Beware of Emus!

Emus and The Great Outdoors

A.V. Walters

I have a friend who, when her last kid headed off to college, remodeled the newly vacant bedroom, making a sewing and project room for herself. After twenty-two years of putting every one else first, the house, and her life, underwent extensive renovation. It was a shock to the kid when Thanksgiving rolled around, and the room had been, as the French put it, “repurposed.”

Last weekend we came home from a grueling day of volunteering on a day that had started out nippy, but quickly warmed to blistering. The night was clear and warm, and the emus had spent the long day outside. I went into their little bathroom retreat to do the daily clean up before letting them in for the night. Needless to say, it was, as usual, filthy. We looked out at our frolicking prehistoric birds and decided it was time. I fed them outdoors, an odd ritual because they’re grazers. Outside they are surrounded by food, but it made me feel better to give them their kibble. They haven’t been inside, since.

Her neck has lost almost all markings

Her neck has lost almost all markings

Emus and The Great Outdoors

He still has his baby speckles

I spent a full day cleaning out their room. Rick vacuumed and mopped areas where they’d been and I washed out everything from the back entry clear through to the front door. Emus, no more! The final act was to take the sign down from the bathroom door. It was liberating to return the house to mammal-only occupation. I’m glad we did it, and we’d do it again, just not inside!

The emus seem very happy in the front yard. It’s a big area, and a perfect emu training ground for the open pastures with the sheep. Outside, they look smaller but every now and then I note the changes. (The effect is exaggerated because we haven’t weed-whacked since the birds have been out front.) Their heads can easily reach my waist (and curiously, pluck my neatly tucked-in shirt from my jeans.) Initially they cowered in fear at any new thing. Now, when the loud and lumbering dairy truck goes by, they chase it along the fence, as though their patrol activities had actually run it off. Yesterday a feral cat jumped over the fence and, with apparent glee, the emus gave chase. Nothing in that cat’s experience had prepared it for the charging birds. A possible dinner had now turned into two, possible diners! From the birds’ perspective, they’ve been hanging with cats for their whole lives, but none had ever been game enough to give them a real run for their money. Our cats are smarter than that. (Well, and a little intimidated.)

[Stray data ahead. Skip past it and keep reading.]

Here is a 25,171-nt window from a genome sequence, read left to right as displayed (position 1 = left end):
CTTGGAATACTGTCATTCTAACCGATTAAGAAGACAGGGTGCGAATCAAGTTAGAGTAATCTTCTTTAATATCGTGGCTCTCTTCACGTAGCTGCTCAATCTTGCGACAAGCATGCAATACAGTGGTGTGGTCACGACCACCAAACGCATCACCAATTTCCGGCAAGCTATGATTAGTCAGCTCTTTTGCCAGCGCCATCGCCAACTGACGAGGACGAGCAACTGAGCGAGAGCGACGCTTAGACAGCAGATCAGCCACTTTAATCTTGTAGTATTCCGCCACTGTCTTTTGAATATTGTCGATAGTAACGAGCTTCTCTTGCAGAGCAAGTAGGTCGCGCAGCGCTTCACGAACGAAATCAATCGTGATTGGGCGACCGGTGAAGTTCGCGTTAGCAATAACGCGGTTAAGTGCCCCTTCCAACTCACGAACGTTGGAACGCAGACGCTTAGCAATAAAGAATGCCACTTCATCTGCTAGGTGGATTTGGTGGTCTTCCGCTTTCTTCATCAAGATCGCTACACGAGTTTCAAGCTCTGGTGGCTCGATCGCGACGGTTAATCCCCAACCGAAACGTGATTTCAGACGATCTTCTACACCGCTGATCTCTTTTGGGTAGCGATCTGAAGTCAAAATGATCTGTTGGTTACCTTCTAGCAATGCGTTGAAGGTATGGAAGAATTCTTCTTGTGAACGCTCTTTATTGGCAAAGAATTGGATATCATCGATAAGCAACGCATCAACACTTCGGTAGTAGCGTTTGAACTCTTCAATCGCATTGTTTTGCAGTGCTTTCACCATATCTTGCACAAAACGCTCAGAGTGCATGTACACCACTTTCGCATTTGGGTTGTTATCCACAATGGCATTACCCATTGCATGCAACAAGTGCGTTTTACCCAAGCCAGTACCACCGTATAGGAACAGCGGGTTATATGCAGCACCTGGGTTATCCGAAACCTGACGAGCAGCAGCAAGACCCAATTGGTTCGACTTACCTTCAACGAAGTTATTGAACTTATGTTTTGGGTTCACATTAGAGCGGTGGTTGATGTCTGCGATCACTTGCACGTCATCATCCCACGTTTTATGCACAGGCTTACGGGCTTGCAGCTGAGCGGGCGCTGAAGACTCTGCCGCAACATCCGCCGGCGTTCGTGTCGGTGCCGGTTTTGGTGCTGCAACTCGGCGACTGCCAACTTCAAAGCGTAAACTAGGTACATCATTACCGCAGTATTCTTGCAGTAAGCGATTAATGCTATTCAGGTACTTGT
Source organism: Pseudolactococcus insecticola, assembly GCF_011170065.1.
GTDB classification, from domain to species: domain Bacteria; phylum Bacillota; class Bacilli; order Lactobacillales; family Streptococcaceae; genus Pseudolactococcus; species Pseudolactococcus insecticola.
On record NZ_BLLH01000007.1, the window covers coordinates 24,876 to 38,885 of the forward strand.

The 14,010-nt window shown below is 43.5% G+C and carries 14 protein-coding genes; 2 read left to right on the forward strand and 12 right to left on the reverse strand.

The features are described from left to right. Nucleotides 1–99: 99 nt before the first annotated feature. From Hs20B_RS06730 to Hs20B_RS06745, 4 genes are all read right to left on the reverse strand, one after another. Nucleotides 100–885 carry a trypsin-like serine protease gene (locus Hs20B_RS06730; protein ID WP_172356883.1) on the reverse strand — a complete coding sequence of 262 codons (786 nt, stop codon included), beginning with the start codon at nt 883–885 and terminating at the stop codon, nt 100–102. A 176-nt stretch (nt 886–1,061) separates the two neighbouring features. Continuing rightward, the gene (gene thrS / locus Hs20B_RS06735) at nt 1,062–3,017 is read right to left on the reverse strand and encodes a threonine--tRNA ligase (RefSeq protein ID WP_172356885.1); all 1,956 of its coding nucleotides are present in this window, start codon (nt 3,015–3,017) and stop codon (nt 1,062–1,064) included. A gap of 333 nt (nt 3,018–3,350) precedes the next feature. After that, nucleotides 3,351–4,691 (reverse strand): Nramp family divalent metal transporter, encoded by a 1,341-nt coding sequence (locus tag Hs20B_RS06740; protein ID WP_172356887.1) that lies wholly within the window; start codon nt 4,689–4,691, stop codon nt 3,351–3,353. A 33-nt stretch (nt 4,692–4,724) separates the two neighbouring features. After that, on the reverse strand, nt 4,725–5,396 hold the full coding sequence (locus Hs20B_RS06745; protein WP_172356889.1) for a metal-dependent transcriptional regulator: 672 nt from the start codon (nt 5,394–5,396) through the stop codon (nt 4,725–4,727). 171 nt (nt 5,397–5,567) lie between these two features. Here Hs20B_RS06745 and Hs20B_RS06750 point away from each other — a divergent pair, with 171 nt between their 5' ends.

He goes into the emu roll!

He goes into the emu roll!

The emus still like to hang out with us humans. I sit and drink my morning coffee on the front steps. I give them kibble morning and evening, though they could really survive only on the greens out front. They hover, looking for treats, a stroke on the neck, or gently pecking at any speck or spot on our clothes. It’s emu grooming—I guess it means we’re family. They like to tug softly on the ends of my hair. They are particularly fond of pecking at the contrasting wrist-bands on one of Rick’s shirts. The other day one caught a glitter and, in a flash, snatched one of my earrings! Thank god it didn’t taste very good and she spat it right back out. I’d hate to consider the alternative retrieval methods.

Scruffy!

Scruffy!

These days, the emus are looking teenage-scruffy. They’re losing their baby feathers (and with them, the markings by which we’ve identified them.) Underneath we can glimpse the sleek dark feathers to come. As chicks they looked like Scandinavian rugs but now, they look a little moth-eaten. We can still tell them apart, though. The presumed female has gotten much larger. More than that, they have distinct personalities. The female is more assertive, while the presumed male is reserved and gentle. He eats constantly, a nibble here, a nibble there, and barely touches my hand when I give him treats. But, she wolfs down her food! (Just like her mother!) So much so, that sometimes she needs to go and get a drink of water to wash the bolus of kibble down that long neck. Our gender assumptions are based, in large part, on the personality traits of the emu gender reversal. We shall see, well down the road, if we are right.

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